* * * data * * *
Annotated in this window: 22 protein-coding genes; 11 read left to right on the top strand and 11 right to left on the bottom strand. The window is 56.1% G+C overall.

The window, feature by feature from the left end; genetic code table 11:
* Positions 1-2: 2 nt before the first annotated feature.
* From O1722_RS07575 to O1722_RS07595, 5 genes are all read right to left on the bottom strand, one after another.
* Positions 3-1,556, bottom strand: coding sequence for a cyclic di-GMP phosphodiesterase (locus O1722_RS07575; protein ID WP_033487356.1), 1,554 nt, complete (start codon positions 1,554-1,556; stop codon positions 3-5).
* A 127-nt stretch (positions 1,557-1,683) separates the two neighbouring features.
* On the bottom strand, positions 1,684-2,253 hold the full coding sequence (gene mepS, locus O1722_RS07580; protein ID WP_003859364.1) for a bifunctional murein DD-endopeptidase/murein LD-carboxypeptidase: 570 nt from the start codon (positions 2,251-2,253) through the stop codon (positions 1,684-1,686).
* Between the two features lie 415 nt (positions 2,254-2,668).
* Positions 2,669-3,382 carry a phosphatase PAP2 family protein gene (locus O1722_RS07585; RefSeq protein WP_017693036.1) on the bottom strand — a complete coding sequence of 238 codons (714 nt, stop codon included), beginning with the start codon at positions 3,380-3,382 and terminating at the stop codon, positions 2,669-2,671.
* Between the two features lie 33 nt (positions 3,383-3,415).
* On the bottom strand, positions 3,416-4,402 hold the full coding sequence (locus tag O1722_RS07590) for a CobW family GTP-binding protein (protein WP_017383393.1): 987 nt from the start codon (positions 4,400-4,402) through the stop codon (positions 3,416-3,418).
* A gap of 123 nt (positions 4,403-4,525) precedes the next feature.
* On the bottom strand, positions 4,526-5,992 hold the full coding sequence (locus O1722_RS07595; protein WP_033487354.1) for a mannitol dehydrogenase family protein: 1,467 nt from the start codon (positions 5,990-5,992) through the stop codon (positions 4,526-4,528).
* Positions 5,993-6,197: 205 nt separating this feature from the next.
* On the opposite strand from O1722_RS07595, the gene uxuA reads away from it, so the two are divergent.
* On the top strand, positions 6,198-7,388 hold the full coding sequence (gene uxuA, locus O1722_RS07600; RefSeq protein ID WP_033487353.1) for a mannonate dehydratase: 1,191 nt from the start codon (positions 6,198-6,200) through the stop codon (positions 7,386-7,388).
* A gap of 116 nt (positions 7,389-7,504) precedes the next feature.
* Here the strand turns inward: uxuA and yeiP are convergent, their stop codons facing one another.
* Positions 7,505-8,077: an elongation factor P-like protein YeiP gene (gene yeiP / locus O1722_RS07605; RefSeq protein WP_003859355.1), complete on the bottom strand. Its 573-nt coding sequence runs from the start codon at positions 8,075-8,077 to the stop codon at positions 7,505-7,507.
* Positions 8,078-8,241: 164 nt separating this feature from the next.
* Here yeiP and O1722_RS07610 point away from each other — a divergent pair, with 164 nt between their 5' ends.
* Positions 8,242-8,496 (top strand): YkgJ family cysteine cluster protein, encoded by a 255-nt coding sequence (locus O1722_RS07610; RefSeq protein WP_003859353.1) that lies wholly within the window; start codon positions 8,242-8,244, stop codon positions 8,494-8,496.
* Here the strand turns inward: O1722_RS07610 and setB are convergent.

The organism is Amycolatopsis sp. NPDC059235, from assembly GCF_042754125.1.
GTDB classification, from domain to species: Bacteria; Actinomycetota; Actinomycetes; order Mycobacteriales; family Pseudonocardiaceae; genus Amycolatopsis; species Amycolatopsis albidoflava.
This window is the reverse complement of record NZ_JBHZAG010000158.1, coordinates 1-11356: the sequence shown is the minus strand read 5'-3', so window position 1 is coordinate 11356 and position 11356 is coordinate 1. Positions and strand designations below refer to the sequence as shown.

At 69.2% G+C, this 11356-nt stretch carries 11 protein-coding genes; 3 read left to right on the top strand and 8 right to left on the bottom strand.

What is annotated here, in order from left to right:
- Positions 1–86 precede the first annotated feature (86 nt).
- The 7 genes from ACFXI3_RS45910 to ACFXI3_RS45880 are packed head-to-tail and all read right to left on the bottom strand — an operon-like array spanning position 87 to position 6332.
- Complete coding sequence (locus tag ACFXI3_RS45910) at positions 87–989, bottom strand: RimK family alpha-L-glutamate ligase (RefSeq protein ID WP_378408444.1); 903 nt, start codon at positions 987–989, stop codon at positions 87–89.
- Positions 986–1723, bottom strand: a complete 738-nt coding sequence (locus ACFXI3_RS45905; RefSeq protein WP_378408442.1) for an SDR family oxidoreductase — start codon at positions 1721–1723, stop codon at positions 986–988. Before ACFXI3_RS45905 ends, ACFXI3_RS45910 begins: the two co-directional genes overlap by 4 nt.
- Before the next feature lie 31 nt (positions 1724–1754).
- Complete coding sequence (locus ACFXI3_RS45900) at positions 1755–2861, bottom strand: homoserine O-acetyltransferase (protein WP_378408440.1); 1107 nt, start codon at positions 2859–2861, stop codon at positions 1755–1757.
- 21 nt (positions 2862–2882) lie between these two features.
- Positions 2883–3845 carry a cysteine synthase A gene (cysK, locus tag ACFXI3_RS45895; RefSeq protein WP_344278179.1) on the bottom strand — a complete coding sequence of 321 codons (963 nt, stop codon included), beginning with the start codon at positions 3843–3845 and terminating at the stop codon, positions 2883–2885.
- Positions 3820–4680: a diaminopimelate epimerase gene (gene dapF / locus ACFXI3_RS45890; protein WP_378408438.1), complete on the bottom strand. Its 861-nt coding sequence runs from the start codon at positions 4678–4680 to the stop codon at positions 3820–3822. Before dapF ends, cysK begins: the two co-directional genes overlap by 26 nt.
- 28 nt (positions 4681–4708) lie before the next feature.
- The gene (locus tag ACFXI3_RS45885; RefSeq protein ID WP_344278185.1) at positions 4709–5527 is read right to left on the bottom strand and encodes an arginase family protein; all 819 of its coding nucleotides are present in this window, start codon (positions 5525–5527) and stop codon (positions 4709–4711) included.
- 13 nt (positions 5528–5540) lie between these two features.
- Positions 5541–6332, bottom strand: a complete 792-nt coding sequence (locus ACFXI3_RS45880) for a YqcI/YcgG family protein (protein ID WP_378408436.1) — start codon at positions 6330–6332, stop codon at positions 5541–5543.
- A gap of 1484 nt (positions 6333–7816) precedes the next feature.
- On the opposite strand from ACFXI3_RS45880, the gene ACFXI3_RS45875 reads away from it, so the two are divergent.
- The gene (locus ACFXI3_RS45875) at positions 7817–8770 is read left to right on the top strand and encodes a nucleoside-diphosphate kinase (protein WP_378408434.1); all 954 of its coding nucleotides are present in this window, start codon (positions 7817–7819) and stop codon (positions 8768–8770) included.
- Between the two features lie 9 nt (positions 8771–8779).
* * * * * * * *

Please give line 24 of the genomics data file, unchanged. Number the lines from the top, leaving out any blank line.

The organism is Amycolatopsis sp. NPDC059235, from assembly GCF_042754125.1.